The Question of Language
This to-and-fro led to a scholarly debate, called the questione della lingua (the question of language), in which the greatest minds of the day took part.
In the end, Dante was forgiven, and humanists from as far afield as Venice came to recognize that Dante’s tongue—the vernacular of Florence—was the one language in Italy most suited to written expression.
And yet, the Florentine republicans, however, held on to their skeptical views of Dante, and they began to focus on and to rehabilitate Marcus Junius Brutus—giving birth to the Cult of Brutus. It justified the use of assassination as a tool to bring about political change.
Thus, the lines were clearly drawn. To support Medici meant being strongly pro-empire, and automatically, to be an antirepublican. Politically, the same sentiment came to the fore. After 1534, Filippo Strozzi, once one of Clement VII’s most trusted confidents, openly declared his support for republicanism at Florence.
In addition, important and devout individuals, such as, Donato Giannotti, flew the same flag, and were joined by Ippolito and Lorenzino de’ Medici.
Ippolito de’ Medici
In 1534, and in the year following, Ippolito had been in frequent contact with Emperor Charles V. In their correspondence and personal meetings, Ippolito shared with the emperor that Alessandro de’ Medici had sunk into a life of debauchery and cruelty. They alleged that Alessandro carried on sexual liaisons with the wives of Florence’s most notable citizens, and he kept a permanent mistress (with whom he would have two children), even as he was engaged to be married to Charles’s own daughter.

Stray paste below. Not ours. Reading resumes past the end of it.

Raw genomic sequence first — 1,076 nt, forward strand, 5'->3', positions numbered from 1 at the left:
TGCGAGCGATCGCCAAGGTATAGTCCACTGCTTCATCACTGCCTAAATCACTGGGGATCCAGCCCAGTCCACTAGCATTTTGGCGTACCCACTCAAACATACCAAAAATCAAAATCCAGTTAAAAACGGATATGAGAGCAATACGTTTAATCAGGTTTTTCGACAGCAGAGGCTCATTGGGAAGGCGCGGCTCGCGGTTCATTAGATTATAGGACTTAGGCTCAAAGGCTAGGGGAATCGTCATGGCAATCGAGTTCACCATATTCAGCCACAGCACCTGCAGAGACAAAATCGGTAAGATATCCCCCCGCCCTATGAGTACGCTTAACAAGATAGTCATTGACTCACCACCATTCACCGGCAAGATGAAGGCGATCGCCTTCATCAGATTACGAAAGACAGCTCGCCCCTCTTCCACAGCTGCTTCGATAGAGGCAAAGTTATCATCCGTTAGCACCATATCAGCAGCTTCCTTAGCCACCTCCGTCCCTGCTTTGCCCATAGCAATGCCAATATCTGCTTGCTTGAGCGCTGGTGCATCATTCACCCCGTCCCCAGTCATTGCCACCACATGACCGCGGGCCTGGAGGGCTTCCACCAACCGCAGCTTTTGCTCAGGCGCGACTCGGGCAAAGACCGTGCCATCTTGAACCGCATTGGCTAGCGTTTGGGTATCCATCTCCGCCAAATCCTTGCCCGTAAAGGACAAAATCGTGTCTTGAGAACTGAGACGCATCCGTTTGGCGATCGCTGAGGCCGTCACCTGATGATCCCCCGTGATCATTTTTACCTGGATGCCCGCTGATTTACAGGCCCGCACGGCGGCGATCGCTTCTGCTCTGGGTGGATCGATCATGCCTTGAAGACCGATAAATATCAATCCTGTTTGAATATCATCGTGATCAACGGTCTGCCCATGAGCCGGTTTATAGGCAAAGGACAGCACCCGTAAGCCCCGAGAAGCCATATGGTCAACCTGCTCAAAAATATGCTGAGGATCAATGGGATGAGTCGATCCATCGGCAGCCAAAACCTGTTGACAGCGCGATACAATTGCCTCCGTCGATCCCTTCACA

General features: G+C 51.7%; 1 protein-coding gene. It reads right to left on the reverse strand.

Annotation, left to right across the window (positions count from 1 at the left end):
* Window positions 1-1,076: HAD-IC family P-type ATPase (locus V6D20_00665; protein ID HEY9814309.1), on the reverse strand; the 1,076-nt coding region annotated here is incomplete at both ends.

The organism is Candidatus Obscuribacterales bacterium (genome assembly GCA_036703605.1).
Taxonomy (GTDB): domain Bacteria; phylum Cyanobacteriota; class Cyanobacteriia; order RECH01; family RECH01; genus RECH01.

Despite these claims, Charles V refused Ippolito’s request to intervene in Florentine affairs and to set about reforming its republican traditions.
Alessandro de’ Medici
Ippolito died in 1535 under strange circumstances after having developed a fever which lasted for eight days. Rumors at Florence suggested Alessandro de’ Medici had poisoned Ippolito while at Rome the scuttlebutt was that Pope Paul III had had him poisoned so that he might give the young Medici’s titles and benefices to one of his own nephews.
With this last impediment out of the picture, Alessandro became openly craven in his actions and activities. It opened him up to further criticism. And against this backdrop, the Cult of Brutus, supporting republican tyrannicides, took shape to become one of the motivations behind Alessandro de’ Medici’s assassination.
Common Questions about Florence’s Politics and the Cult of Brutus
Dante Alighieri was entangled in Florence’s late 13th and early 14th century civil war—between those who supported the Holy Roman Empire, known as the Ghibellines, and those who supported the papacy, the Guelfs. Dante and his family were Guelf supporters.
For Florentine republicans, support of Dante Alighieri was equivalent to supporting Medici, and, in turn, akin to supporting tyranny over republicanism.
The Florentine republicans began to focus on and to rehabilitate Marcus Junius Brutus—giving birth to the Cult of Brutus.